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<431501> JOHN 15:1-6 The following is an Analysis of the passage which is to be before us: — 1. The vine and the husbandman, verse 1. 2. The fruitless branch cared for, verse 2. 3. The purging of fruitless branches, verse 2. 4. Clean through the Word, verse 3. 5. Conditions of fruit-bearing, verse 4. 6. The absolute dependency of Christians, verse 5. 7. The consequences of severed fellowship, verse 6.
The passage which is to engage our attention is one that is, most probably, familiar to all of our readers. It is read as frequently, perhaps, as any chapter in the New Testament. Yet how far do we really understand its teachings? Why does Christ here liken Himself to a “vine”? What are the leading thoughts suggested by the figure? What does He mean when He says, “Every branch in me that beareth not fruit he taketh away”? What is the “fruit” here referred to? And what is the force of “If a man abide not in me, he is cast forth as a branch and is withered; and men gather them, and cast into the fire, and they are burned”? Now as we approach any portion of Scripture for the purpose of studying it, it is essential to keep in mind several elementary but important principles: Who are the persons addressed? In what connection are they addressed? What is the central topic of address? We are not ready to take up the details of any passage until we have first settled these preparatory questions.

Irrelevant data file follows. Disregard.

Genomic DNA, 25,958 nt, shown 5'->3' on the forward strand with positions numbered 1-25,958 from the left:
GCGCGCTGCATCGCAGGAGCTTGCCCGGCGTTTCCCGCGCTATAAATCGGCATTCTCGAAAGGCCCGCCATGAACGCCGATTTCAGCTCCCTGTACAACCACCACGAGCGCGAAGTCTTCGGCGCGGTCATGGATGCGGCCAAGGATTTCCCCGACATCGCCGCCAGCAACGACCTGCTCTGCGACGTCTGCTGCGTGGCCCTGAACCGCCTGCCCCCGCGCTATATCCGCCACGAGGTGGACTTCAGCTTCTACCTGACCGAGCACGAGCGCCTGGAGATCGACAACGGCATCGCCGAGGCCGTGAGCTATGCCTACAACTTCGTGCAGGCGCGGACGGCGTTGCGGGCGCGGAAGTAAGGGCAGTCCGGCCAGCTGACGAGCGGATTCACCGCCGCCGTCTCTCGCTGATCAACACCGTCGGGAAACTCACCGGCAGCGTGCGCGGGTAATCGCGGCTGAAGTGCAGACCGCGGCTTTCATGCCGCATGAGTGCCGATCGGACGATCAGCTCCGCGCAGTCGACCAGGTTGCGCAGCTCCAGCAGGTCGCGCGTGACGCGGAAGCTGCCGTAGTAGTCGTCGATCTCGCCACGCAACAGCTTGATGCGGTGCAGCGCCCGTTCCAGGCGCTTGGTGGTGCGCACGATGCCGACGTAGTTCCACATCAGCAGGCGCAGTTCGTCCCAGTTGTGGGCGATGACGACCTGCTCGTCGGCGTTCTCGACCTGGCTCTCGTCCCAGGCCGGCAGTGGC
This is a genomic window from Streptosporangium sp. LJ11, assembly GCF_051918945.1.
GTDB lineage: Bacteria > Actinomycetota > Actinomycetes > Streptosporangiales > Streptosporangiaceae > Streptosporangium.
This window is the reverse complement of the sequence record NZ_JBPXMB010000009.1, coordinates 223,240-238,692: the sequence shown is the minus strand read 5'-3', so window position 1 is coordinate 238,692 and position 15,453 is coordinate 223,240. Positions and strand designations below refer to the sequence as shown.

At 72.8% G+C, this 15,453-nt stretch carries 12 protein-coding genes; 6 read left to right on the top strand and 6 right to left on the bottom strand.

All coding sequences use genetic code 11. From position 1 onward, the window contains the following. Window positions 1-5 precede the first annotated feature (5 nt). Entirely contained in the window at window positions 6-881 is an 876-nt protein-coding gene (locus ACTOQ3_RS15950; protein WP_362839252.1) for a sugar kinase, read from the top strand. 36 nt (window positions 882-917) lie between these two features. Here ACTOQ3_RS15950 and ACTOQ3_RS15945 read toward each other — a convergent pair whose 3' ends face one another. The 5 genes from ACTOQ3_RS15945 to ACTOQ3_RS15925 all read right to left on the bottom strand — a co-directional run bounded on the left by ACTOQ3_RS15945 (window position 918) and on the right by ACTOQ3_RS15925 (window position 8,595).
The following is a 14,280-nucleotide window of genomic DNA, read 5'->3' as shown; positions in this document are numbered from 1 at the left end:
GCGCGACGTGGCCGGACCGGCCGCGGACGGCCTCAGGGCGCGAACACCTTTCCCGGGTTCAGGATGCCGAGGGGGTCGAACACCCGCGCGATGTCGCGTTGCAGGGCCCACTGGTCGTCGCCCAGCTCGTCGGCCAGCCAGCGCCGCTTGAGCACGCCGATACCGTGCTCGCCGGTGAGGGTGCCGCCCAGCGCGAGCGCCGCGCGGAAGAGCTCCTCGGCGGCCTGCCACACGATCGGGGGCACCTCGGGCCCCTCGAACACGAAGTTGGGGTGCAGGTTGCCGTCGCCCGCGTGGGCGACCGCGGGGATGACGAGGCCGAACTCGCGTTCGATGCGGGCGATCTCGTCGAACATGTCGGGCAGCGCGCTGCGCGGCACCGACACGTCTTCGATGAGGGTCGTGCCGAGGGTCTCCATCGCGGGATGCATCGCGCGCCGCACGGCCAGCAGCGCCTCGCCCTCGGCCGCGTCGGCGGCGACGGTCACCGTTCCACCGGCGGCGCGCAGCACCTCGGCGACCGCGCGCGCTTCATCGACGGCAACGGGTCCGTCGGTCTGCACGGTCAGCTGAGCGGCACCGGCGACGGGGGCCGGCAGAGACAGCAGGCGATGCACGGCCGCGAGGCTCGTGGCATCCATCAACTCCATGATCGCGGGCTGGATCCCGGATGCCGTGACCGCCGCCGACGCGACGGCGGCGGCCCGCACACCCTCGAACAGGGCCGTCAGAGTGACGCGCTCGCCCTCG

The persons addressed in John 15 were the eleven apostles. It was not to unsaved people, not to a mixed audience that Christ was speaking; but to believers only. The remote context takes us back to John 13:1. In chapters 13 and 14 we are taught what Christ is doing for us while He is away — maintaining us in communion with Himself, preparing a place for us, manifesting Himself to us, supplying our every need through the Holy Spirit. In John 15, it is the other side of the truth which is before us. Here we learn what we are to be and do for Him during the interval of His absence. In 13 and 14 it is the freeness and fulness of Divine grace; in 15 it is our responsibility to bear fruit.
The immediate context is the closing sentence of chapter 14: “Arise, let us go hence. Christ had just said, “Peace I leave with you, my peace I give unto you.” He had said this while seated at the supper-table, where the emblems of His death — the basis of our peace — were spread. Now He gets up from the table, which prefigured His resurrection from the dead.
Right afterwards He says, I am the true vine. Christ’s symbolic action at the close of 14, views Him on resurrection-ground, and what we have here in 15 is in perfect accord with this. There must be resurrection-life before there can be resurrection-fruit. The central theme then is not salvation, how it is to be obtained or the danger of losing it. Instead, the great theme here is fruit-bearing, and the conditions of fertility. The word “fruit” occurs eight times in the chapter, and in Scripture eight is the resurrectionnumber.